Myanmar Regime Has no Evidence of Corruption Against Suu Kyi

By The Irrawaddy 11 October 2021

Myanmar’s military regime has filed 11 charges, including five corruption cases, against detained State Counselor Daw Aung San Suu Kyi. At the recent court hearing for those corruption charges, former Yangon Region Chief Minister U Phyo Min Thein testified that he gave seven viss (around 11.4 kg) of gold and US$600,000 to the State Counselor while she was in office.

Daw Aung San Suu Kyi has dismissed his claims as ‘all absurd’. On October 8, lawyers for the National League for Democracy leader cross-examined U Phyo Min Thein about the corruption accusations at the special court in Naypyitaw where Daw Aung San Suu Kyi is on trial. One of her lawyers, U Kyi Win, talked to The Irrawaddy about the cross-examination.

Please tell us about the cross-examination of U Phyo Min Thein.

We cross-examined him about his claim that he gave seven viss of gold and US$600,000 as a bribe to Daw Aung San Suu Kyi on three separate visits. U Phyo Min Thein is on the NLD central executive committee and was a chief minister. We asked if it was true that he was not charged, while President U Win Myint, other central executive committee members and chief ministers were detained and charged. He answered ‘Yes.’ He said that he had been at the interrogation camp for nearly nine months.

He said he didn’t remember the dates when he gave the gold and dollars to Daw Aung San Suu Kyi. And he also said that he knew that no gold and dollars were found in Daw Aung San Suu Kyi’s possession or were submitted as evidence to the court.

Daw Aung San Suu Kyi said she had no reason to hold meetings with chief ministers. She said she had not held meetings with them and thus had no reason to take bribes from them, while the chief ministers also had no reason to bribe her. So then there emerged a legal question and we asked U Phyo Min Thein if it is true that region and state chief ministers are appointed by the President under Section 265(b) of the 2008 Constitution. He answered ‘Yes.’ We asked if it is true that chief ministers are responsible to the President. He answered ‘Yes.’ So we argued that Daw Aung San Suu Kyi was appointed as State Counselor under the 2016 State Counselor Law, and she is assigned with only four responsibilities under the law: the promotion of democracy, the market economy, peace and federal democracy. So she has nothing to do with chief ministers. Their job descriptions are different. There is no reason for her to use her influence on U Phyo Min Thein.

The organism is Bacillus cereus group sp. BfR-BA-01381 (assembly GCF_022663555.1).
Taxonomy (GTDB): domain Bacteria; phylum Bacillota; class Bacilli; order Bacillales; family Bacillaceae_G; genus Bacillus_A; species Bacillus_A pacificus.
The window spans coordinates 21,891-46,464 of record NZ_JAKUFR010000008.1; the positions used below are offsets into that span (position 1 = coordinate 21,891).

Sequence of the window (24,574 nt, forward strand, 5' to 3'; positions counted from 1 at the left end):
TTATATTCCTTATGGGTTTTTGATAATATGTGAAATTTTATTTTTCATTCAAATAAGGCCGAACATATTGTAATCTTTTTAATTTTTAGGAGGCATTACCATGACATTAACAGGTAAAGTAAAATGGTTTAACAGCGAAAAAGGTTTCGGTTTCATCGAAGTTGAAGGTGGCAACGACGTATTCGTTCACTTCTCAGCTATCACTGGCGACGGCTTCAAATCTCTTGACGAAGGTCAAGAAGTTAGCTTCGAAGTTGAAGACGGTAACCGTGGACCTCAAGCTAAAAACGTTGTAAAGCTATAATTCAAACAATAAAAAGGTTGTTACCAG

According to Section 55 of Anti-Corruption Law, it is not corruption unless one abuses their position of power to take bribes. So we phrased our question to highlight that there was no violation of Section 55.

How did U Phyo Min Thein appear when he came to the court for the second time?

He didn’t look at the lawyers. He looked nowhere. And he answered in a low voice, so we could barely hear him. He only answered ‘Yes’ or ‘No’ to questions.

What has Daw Aung San Suu Kyi said about the case?

She doesn’t interfere in the work of her lawyers. We asked if U Phyo Min Thein gave her the gold and cash. She said he didn’t and that she had no reason to take it if he had offered it. That’s why she said it is all absurd.

We heard that Daw Aung San Suu Kyi remarked that the defendant can sue the plaintiff if the plaintiff files a false complaint of corruption?

According to Section 59 of the Anti-Corruption Law, one can sue the plaintiff if he intentionally files a false complaint. Daw Aung San Suu Kyi might have some legal knowledge and she said, ‘It is possible to sue someone if they tell lies, isn’t it?’

How was Daw Aung San Suu Kyi when you saw her at the court?

She was interested [in the case]. She was cheerful and talked with the lawyers. After the trial, she stood up and said goodbye to the lawyers.

What did you notice about the testimony of prosecutor U Ye Htet, who is from the military-appointed Myanmar Anti-Corruption Commission?

We haven’t finished cross-examining him yet. He brought out a note in which he noted down the claims made by others and read it out. No witness had testified at the court at that time. It was all second-hand information. So we lawyers raised an objection. According to Section 60 of the Evidence Act, the testimony must be a first-hand account. But he knows nothing and all he said was second-hand information.

From a legal point of view are you satisfied with the way the case is progressing?

It is good. We asked the prosecutor if there were any corruption complaints against Daw Aung San Suu Kyi before February 1 2021. According to the law, only when there are complaints, should they be collectively submitted to the Anti-Corruption Commission chairman in order to file the lawsuit. But there was no complaint [before the February 1 coup]. They filed the lawsuit only after they detained U Phyo Min Thein and it is entirely based on his account.

Upon receiving complaints, the commission will research them. If it discovers that the accused has really taken bribes, it will seize, for example, a house built with the bribe money and put it forward to the court as evidence. But there was no evidence in Daw Aung San Suu Kyi’s case. There will always be evidence if someone has really accepted a bribe. But in Daw Aung San Suu Kyi’s case, she has nothing. We even have to buy her food [as she is being detained]. She has been put on trial for corruption charges, but there is no evidence. Normally in bribery cases, there is evidence like bank accounts, buildings, cars and gold.

What would you like to say about the Daw Aung San Suu Kyi’s corruption trial?

That there is no evidence against her under the Anti-Corruption Law. There is only the oral statement made by U Phyo Min Thein.

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